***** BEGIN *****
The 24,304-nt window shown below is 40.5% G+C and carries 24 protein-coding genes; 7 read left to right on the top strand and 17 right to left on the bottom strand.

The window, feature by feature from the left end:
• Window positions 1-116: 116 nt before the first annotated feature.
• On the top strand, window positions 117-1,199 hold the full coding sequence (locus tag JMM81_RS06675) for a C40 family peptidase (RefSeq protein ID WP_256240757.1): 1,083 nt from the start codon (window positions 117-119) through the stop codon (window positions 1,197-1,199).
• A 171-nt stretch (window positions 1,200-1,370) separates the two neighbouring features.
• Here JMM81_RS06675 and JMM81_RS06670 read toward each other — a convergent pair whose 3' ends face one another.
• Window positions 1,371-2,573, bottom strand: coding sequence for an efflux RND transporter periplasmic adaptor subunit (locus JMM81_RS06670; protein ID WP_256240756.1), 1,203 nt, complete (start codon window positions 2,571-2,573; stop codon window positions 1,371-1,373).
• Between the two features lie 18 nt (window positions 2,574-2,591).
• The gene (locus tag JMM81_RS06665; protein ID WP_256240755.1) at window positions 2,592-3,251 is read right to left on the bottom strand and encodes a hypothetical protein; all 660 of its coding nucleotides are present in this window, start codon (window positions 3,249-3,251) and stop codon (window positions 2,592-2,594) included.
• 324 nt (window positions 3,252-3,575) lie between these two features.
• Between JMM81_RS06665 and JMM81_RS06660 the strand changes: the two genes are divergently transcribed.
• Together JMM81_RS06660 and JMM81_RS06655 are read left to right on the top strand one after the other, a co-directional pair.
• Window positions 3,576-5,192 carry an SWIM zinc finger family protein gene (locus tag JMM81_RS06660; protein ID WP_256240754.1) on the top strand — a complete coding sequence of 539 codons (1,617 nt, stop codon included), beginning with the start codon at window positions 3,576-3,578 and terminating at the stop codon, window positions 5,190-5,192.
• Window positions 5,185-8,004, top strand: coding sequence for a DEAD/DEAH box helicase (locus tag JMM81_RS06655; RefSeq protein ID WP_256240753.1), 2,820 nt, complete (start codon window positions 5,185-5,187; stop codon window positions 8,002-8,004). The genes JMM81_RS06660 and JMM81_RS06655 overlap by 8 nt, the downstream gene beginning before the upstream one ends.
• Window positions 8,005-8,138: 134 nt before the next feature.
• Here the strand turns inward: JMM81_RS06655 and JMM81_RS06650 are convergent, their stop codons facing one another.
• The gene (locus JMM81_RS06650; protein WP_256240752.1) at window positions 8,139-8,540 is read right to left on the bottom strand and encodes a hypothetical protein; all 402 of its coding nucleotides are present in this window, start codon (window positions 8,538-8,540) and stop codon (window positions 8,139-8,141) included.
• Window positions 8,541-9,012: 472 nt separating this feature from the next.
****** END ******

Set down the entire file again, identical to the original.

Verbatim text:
The 24,304-nt window shown below is 40.5% G+C and carries 24 protein-coding genes; 7 read left to right on the top strand and 17 right to left on the bottom strand.

The window, feature by feature from the left end:
• Window positions 1-116: 116 nt before the first annotated feature.
• On the top strand, window positions 117-1,199 hold the full coding sequence (locus tag JMM81_RS06675) for a C40 family peptidase (RefSeq protein ID WP_256240757.1): 1,083 nt from the start codon (window positions 117-119) through the stop codon (window positions 1,197-1,199).
• A 171-nt stretch (window positions 1,200-1,370) separates the two neighbouring features.
• Here JMM81_RS06675 and JMM81_RS06670 read toward each other — a convergent pair whose 3' ends face one another.
• Window positions 1,371-2,573, bottom strand: coding sequence for an efflux RND transporter periplasmic adaptor subunit (locus JMM81_RS06670; protein ID WP_256240756.1), 1,203 nt, complete (start codon window positions 2,571-2,573; stop codon window positions 1,371-1,373).
• Between the two features lie 18 nt (window positions 2,574-2,591).
• The gene (locus tag JMM81_RS06665; protein ID WP_256240755.1) at window positions 2,592-3,251 is read right to left on the bottom strand and encodes a hypothetical protein; all 660 of its coding nucleotides are present in this window, start codon (window positions 3,249-3,251) and stop codon (window positions 2,592-2,594) included.
• 324 nt (window positions 3,252-3,575) lie between these two features.
• Between JMM81_RS06665 and JMM81_RS06660 the strand changes: the two genes are divergently transcribed.
• Together JMM81_RS06660 and JMM81_RS06655 are read left to right on the top strand one after the other, a co-directional pair.
• Window positions 3,576-5,192 carry an SWIM zinc finger family protein gene (locus tag JMM81_RS06660; protein ID WP_256240754.1) on the top strand — a complete coding sequence of 539 codons (1,617 nt, stop codon included), beginning with the start codon at window positions 3,576-3,578 and terminating at the stop codon, window positions 5,190-5,192.
• Window positions 5,185-8,004, top strand: coding sequence for a DEAD/DEAH box helicase (locus tag JMM81_RS06655; RefSeq protein ID WP_256240753.1), 2,820 nt, complete (start codon window positions 5,185-5,187; stop codon window positions 8,002-8,004). The genes JMM81_RS06660 and JMM81_RS06655 overlap by 8 nt, the downstream gene beginning before the upstream one ends.
• Window positions 8,005-8,138: 134 nt before the next feature.
• Here the strand turns inward: JMM81_RS06655 and JMM81_RS06650 are convergent, their stop codons facing one another.
• The gene (locus JMM81_RS06650; protein WP_256240752.1) at window positions 8,139-8,540 is read right to left on the bottom strand and encodes a hypothetical protein; all 402 of its coding nucleotides are present in this window, start codon (window positions 8,538-8,540) and stop codon (window positions 8,139-8,141) included.
• Window positions 8,541-9,012: 472 nt separating this feature from the next.